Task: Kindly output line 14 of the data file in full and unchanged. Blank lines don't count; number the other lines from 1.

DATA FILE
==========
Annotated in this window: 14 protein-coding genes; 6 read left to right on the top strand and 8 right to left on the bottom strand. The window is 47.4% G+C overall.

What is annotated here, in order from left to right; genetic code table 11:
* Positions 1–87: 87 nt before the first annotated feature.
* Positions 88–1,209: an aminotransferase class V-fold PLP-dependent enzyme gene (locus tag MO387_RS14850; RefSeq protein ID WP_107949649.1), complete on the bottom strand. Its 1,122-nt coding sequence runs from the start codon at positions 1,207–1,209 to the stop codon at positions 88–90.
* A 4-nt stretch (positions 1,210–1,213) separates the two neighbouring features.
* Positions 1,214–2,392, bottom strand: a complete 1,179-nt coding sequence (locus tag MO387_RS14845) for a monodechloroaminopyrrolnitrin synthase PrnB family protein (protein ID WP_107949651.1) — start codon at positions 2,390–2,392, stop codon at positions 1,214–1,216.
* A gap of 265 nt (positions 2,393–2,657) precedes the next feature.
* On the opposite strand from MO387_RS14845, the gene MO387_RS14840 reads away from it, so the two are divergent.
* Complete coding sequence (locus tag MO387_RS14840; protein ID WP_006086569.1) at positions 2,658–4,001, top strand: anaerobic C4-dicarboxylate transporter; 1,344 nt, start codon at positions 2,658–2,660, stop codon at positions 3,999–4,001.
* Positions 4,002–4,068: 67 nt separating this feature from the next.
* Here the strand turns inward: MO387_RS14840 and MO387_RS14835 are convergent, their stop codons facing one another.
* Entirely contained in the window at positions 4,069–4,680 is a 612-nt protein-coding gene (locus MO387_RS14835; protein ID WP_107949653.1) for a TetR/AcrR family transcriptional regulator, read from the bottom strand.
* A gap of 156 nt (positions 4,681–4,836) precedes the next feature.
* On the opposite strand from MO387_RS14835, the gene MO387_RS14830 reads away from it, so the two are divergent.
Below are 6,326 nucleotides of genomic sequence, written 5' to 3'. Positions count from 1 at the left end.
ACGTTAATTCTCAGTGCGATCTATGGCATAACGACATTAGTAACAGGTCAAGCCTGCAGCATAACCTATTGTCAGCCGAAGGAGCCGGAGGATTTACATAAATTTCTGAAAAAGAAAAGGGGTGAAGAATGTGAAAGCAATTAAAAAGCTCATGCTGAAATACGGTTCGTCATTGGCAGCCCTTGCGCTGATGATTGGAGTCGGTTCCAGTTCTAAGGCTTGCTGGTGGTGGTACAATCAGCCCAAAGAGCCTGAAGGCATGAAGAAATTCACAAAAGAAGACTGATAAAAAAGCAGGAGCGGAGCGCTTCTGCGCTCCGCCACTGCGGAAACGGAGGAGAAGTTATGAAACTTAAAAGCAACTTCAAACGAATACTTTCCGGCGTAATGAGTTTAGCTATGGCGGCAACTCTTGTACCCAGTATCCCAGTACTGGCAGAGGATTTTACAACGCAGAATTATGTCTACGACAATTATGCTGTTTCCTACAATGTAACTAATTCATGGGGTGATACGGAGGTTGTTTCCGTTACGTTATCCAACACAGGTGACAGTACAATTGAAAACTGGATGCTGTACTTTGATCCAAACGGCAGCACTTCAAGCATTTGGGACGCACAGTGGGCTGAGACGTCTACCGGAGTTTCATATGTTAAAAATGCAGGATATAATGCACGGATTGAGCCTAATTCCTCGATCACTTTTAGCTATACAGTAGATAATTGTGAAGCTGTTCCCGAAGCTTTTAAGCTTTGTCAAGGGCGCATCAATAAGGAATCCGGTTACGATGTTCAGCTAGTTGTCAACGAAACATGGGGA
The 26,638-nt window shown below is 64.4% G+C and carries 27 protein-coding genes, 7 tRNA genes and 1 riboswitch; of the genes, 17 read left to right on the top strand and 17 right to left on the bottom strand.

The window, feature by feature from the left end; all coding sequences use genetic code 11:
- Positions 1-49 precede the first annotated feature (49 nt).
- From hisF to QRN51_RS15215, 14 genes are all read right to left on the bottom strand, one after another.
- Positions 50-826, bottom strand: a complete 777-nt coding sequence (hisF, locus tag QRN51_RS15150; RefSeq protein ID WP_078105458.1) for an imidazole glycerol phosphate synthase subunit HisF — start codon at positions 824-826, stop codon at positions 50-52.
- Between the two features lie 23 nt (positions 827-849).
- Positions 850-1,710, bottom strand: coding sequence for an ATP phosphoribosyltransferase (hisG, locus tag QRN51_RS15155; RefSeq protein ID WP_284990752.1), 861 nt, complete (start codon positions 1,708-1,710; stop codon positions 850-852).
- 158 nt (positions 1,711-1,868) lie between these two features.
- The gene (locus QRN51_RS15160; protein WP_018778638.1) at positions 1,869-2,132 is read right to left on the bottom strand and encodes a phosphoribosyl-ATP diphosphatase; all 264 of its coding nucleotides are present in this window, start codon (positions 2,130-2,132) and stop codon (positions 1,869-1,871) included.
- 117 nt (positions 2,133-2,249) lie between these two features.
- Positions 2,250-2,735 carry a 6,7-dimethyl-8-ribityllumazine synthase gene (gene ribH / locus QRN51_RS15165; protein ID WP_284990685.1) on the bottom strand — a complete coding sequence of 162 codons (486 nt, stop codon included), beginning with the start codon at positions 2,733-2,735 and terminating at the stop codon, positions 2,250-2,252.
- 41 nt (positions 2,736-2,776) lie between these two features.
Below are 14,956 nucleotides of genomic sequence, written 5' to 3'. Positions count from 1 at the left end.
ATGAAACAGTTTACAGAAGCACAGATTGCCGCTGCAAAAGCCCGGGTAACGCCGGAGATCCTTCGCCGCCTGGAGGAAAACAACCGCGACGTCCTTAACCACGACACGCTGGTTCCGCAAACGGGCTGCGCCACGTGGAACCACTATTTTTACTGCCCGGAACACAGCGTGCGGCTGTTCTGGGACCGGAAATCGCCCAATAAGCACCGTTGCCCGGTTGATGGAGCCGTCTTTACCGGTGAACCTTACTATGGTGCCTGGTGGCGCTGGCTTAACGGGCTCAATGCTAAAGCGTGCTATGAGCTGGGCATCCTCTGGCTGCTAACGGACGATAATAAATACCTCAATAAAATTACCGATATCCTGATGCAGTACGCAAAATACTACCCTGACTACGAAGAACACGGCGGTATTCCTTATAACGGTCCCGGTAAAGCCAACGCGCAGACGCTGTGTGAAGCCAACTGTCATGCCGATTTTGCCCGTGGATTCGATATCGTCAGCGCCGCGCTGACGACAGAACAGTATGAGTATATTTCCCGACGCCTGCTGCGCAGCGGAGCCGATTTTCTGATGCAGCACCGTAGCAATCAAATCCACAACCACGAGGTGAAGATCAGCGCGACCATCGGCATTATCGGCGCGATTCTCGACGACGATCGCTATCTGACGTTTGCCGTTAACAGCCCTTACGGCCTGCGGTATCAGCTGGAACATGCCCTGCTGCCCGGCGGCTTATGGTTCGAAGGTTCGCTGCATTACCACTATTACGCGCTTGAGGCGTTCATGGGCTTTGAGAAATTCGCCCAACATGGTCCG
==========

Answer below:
* On the opposite strand from MO387_RS14835, the gene MO387_RS14830 reads away from it, so the two are divergent.